I wrote in West Country Voices that bees are in trouble in the UK (they are in trouble in most parts of the world: apart from honeybees, most species are dropping in numbers); but one of the most urgent threats is not yet widely known about.
It comes from Asian hornets, which kill – amongst other things – our honeybees.
They have been found to limit development of honeybee colonies through “persistent predation of adult bees”. The government was so concerned about this threat a few years ago that a nationwide network of Asian Hornet Teams was set up, with trained ‘monitors’ tasked with checking reports of possible sightings, and initiating action to try to prevent the hornets from spreading into other areas.
They are right to be concerned: an Asian hornet colony can produce 6000 new individuals in one season. These insects are also capable of surviving difficult conditions and of travelling over long distances. Indigenous to China and many other Asian countries, they arrived in south-western France in 2004 – it’s thought in a consignment of pottery from China – and within the following three years they spread over an area of 120000 km². They are now found widely across most of western Europe. It was probably only a matter of time before they arrived in Britain.
The first known sightings here were on the same day in 2016: active hornets were seen in Tetbury (in Gloucestershire) and a single, dead, one found in north Somerset; experts were sent to Tetbury to try to find the nest, which took ten days, but vigilance and sheer persistence paid off and it was eventually found and destroyed.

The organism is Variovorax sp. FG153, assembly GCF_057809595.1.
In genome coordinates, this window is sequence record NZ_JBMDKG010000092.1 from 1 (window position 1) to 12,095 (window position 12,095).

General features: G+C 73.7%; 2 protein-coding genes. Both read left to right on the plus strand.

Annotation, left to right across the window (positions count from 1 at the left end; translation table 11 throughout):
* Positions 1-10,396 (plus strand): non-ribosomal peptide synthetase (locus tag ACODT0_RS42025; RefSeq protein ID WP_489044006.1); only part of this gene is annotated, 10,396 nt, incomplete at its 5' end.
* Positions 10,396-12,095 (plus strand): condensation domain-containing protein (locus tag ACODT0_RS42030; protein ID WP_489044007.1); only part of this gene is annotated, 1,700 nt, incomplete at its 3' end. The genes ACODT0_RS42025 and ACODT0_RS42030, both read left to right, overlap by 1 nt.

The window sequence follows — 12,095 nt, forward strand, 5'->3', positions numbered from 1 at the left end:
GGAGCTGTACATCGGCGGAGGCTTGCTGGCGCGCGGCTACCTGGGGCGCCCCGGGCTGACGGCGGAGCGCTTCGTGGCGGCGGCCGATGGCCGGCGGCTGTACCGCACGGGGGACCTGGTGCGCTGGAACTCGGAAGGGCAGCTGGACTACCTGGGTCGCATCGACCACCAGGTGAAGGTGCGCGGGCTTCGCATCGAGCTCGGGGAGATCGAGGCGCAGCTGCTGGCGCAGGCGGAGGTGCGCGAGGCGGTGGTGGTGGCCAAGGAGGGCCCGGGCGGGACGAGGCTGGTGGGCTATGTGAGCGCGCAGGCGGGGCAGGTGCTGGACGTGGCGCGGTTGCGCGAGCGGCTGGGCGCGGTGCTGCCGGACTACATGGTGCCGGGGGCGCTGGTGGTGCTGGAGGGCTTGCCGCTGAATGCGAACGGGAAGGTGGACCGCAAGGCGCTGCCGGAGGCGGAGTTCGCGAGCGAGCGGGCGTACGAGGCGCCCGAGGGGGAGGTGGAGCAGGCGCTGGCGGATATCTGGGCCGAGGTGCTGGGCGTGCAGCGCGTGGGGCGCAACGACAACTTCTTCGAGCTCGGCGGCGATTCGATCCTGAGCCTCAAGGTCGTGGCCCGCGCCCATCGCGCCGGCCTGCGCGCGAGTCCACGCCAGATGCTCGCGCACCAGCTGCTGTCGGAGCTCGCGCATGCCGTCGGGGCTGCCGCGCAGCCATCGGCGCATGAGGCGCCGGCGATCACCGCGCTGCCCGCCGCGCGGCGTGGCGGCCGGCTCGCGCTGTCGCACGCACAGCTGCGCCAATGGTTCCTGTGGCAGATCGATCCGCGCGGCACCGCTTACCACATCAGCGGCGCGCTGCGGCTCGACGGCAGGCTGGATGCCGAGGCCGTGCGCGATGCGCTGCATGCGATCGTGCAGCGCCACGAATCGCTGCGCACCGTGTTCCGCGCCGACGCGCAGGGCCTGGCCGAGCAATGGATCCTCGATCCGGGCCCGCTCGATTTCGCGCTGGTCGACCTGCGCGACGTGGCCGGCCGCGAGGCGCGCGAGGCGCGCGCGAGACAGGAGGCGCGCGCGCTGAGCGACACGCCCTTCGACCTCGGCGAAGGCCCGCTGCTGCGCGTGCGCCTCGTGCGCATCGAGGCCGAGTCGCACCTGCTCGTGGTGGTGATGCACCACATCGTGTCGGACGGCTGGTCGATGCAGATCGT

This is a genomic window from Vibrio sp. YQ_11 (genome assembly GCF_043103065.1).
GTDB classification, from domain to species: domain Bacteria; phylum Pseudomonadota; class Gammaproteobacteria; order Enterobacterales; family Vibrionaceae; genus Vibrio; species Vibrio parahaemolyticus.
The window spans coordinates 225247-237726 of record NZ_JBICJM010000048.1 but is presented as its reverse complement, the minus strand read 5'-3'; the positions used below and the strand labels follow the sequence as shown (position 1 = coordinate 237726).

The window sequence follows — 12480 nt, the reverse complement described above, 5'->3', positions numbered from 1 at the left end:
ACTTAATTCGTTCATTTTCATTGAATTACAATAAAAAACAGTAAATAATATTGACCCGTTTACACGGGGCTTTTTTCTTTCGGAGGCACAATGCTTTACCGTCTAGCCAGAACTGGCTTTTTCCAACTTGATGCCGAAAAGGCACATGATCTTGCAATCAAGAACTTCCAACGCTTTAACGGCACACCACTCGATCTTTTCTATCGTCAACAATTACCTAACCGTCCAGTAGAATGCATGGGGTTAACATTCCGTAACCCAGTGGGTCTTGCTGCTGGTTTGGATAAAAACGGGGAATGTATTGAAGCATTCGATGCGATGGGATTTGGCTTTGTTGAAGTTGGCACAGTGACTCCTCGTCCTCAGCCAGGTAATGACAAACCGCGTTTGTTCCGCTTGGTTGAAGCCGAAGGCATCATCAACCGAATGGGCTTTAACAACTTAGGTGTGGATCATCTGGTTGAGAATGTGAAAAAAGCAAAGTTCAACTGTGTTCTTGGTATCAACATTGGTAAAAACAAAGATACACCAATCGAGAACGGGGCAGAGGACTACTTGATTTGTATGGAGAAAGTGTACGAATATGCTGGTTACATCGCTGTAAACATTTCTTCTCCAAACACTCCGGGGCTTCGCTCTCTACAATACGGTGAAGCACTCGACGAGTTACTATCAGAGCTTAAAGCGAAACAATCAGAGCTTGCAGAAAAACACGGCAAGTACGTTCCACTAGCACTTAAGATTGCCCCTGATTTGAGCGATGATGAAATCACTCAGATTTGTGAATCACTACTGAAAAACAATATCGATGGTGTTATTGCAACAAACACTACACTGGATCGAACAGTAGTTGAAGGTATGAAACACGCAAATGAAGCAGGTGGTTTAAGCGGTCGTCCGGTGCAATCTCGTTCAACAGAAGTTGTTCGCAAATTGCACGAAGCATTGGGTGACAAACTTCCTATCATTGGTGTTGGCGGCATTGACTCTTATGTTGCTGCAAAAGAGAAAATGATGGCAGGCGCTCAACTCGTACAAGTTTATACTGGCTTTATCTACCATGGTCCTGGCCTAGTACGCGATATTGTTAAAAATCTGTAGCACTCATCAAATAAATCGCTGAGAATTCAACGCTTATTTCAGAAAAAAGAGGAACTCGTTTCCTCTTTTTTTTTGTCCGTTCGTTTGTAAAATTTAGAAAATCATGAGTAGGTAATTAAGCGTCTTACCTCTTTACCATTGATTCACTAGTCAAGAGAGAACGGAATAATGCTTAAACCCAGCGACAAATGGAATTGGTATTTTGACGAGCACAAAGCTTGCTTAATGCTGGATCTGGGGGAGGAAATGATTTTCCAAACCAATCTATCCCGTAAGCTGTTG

Then in 2017 a beekeeper in Woolacombe in north Devon saw Asian hornets hunting in his apiary. He immediately reported it and, again, a nest was discovered and destroyed. Since then, in the West Country Voices area there have been sightings – of single insects and nests – in Fowey, Liskeard and Christchurch. It seems some of these insects may have been unwittingly brought here by people travelling back to the UK from France, but in one case a knowledgeable beekeeper spotted a single insect – almost unbelievably – actually crossing the Channel on a ferry.
Whilst the population levels of Asian hornets are quite low in Asia (probably because of competition with other species over food resources), they are now much higher in Europe, particularly in France where 23 nests per km² have been reported in urban areas. Two brothers – appropriately named Bize – who left their former jobs to set up a pest control business, destroyed 300 Asian hornet nests in one area of the Parisian suburbs in 2019 alone. Given that each nest can contain hundreds of queens who will then leave the nest to start new colonies, this work is vital.
The hornets have caused untold damage, despite (or maybe because of) a huge increase in beekeeping: it is now so popular in Paris that there are some 700 beehives dotted around the city (including on the roof of Notre Dame Cathedral, where the colonies survived the devastating fire in 2019). Owing to the interest in beekeeping, the threat from Asian hornets is taken very seriously and local media regularly carry reports and warnings about local sightings.